If a healthcare bill passes, this group might be why

A bipartisan group of senators met Tuesday to hash out details. The same panel helped President Bush to his first major legislative victory.

Haraz N. Ghanbari/AP
President Barack Obama met with Senate Democrats to discuss health care, June 2, at the White House in Washington.

As Congress presses toward an August recess, two campaigns for healthcare reform are shifting into overdrive on Capitol Hill.

One is public, hot, and deeply partisan, with one Republican senator saying healthcare could be Obama's Waterloo, and Democrats accusing Republicans of playing politics with Americans' health.

“Their intent is in much more making failure happen than progress for the American people,” said House majority leader Steny Hoyer of Maryland in a mid-day briefing with reporters.

The other campaign, however, is fluid, complex, and even collegial. That’s the bid to find what’s doable on healthcare during the next few months on Capitol Hill.

It comes from a shifting group of lawmakers in the Senate Finance Committee, and if a bipartisan compromise is to clear Congress this year, it’s main lines are likely to emerge here, as it did with President Bush’s first domestic victory: the 2001 tax cuts.

“We’re slogging through all the legislative process,” says Sen. Olympia Snowe (R) of Maine, a member of the informal group.

For now, she says, the groups is not considering peeling off policies for which there is broad consensus, such as a patient’s bill of rights or a measure banning insurance companies from making pricing decisions based on “preexisting conditions.”

“We’re really trying to grapple with reform of the entire system, if at all possible,” she adds.

Other finance panel members in the bipartisan group include the committee chairman, Sen. Max Baucus (D) of Montana; the ranking Republican, Sen. Charles Grassley of Iowa; Sen. Orrin Hatch (R) of Utah; Sen. Michael Enzi (R) of Wyoming; and Sen. Kent Conrad (D) of North Dakota, who also chairs the Senate Budget Committee.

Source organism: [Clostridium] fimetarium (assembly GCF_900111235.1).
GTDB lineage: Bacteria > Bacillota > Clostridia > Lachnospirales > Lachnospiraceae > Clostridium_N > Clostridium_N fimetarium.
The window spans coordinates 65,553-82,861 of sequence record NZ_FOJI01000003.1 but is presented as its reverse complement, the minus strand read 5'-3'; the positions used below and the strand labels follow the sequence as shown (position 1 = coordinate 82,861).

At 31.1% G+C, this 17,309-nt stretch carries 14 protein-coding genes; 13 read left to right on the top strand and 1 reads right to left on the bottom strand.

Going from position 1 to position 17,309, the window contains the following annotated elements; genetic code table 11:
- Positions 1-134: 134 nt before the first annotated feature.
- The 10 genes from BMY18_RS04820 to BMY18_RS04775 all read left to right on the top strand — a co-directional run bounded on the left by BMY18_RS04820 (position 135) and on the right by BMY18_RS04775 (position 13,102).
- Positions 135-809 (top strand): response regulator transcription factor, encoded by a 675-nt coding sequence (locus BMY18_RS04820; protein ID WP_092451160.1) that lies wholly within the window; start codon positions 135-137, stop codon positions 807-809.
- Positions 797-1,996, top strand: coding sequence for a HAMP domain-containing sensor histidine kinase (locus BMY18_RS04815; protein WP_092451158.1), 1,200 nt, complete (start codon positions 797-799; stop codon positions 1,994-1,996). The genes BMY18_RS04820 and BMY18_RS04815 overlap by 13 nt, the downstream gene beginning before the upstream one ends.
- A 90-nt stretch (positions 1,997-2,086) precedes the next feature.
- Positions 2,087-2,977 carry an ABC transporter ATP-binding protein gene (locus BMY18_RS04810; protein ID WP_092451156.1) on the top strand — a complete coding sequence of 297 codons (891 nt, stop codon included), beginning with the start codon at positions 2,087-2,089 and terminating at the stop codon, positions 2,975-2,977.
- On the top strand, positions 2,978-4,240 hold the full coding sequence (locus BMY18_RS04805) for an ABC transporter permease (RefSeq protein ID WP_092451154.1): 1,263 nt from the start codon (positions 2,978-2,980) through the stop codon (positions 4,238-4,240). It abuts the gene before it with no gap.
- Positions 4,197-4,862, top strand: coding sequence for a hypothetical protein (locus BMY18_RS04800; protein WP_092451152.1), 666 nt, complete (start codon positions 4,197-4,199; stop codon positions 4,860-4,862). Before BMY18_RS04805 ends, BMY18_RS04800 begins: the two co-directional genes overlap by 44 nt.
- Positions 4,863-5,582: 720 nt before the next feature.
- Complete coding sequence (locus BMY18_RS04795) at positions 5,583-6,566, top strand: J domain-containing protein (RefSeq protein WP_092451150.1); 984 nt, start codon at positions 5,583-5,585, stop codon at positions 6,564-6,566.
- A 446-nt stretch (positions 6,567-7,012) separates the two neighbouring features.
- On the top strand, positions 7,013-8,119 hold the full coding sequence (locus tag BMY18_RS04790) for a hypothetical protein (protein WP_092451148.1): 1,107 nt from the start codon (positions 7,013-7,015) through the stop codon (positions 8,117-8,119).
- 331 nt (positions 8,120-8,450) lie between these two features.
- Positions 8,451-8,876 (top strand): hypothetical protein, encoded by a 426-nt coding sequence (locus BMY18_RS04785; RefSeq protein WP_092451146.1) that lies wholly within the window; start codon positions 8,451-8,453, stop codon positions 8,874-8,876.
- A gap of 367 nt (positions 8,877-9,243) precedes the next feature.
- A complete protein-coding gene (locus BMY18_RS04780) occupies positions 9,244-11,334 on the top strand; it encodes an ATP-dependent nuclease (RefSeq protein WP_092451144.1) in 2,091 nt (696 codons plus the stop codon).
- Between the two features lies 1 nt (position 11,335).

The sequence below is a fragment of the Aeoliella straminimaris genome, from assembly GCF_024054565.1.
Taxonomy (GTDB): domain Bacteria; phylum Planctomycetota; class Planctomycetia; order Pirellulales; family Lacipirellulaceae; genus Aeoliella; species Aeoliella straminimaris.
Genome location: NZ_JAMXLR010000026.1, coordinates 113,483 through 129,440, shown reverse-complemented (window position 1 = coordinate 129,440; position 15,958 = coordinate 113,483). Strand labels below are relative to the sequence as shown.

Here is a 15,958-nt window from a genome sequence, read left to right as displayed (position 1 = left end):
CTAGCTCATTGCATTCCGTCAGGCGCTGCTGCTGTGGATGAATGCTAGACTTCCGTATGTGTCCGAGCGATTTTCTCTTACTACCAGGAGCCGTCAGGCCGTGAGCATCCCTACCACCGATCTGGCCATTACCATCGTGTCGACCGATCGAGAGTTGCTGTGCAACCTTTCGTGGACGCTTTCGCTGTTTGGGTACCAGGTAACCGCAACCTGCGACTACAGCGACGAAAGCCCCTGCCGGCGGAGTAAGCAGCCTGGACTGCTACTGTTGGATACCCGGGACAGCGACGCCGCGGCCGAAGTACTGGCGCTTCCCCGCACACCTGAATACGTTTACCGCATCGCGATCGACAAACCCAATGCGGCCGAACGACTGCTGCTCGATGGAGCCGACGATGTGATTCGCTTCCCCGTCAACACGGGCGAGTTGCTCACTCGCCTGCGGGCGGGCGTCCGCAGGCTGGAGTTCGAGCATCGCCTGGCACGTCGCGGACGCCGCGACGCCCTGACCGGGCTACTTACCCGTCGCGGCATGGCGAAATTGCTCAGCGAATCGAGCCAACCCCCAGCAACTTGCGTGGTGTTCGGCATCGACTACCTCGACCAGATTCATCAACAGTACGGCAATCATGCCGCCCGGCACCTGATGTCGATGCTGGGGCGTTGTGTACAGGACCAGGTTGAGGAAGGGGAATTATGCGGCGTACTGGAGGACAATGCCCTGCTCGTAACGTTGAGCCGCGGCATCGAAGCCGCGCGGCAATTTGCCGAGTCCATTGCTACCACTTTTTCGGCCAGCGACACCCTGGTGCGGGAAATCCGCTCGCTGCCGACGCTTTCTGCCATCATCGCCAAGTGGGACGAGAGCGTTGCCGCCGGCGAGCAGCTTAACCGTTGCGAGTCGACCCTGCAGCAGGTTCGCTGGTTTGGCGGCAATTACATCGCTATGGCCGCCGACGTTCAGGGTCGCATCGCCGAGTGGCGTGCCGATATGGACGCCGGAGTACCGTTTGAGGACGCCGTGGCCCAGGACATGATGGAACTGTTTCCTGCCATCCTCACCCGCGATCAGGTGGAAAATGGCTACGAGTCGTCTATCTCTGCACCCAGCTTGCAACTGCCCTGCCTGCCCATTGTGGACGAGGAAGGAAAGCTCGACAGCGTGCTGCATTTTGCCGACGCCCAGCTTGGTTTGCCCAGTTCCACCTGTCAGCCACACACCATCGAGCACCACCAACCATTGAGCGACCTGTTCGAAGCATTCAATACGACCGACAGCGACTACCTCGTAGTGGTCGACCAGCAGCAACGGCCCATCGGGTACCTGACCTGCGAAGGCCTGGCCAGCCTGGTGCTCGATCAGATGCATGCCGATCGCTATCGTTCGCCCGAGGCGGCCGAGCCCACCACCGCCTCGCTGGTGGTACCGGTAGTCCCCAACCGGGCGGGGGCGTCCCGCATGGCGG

“Answering these questions of substance is how we get to a result,” said Senator Baucus Tuesday. He did not confirm press reports that the bipartisan group is between $100 billion and $200 billion short of being able to pay for the $1 trillion-plus bill.

Meanwhile, House lawmakers are watching the progress of these negotiations carefully, as they could influence the timing of a House vote.

Some 50 members of the so-called Blue Dog caucus – Democrats who are considered fiscal conservatives – are in tense negotiations with their leadership over healthcare reform. Many are reluctant to support the House bill, which includes higher taxes for the rich, unless they are sure that the same provisions will be in the Senate bill.

Fiscally conservative Democrats in the House are urging leaders to rein in costs. They are urging the House first to identify savings in the current healthcare system, then use those savings to fund an expanded program of public insurance. They also want to limit new entitlements to what can be funded without adding to the federal deficit.

“We should see what we can achieve through savings in the system and do with that,” says Rep. Jason Altmire (D) of Pennnsylvania.

In a briefing after a party caucus luncheon, Senate majority leader Harry Reid said that he was encouraged by the progress of the bipartisan group.

“We’re closer than ever to getting it done,” he said. "I’m very hopeful they’ll have a bill this week, and we can start marking it up next week."


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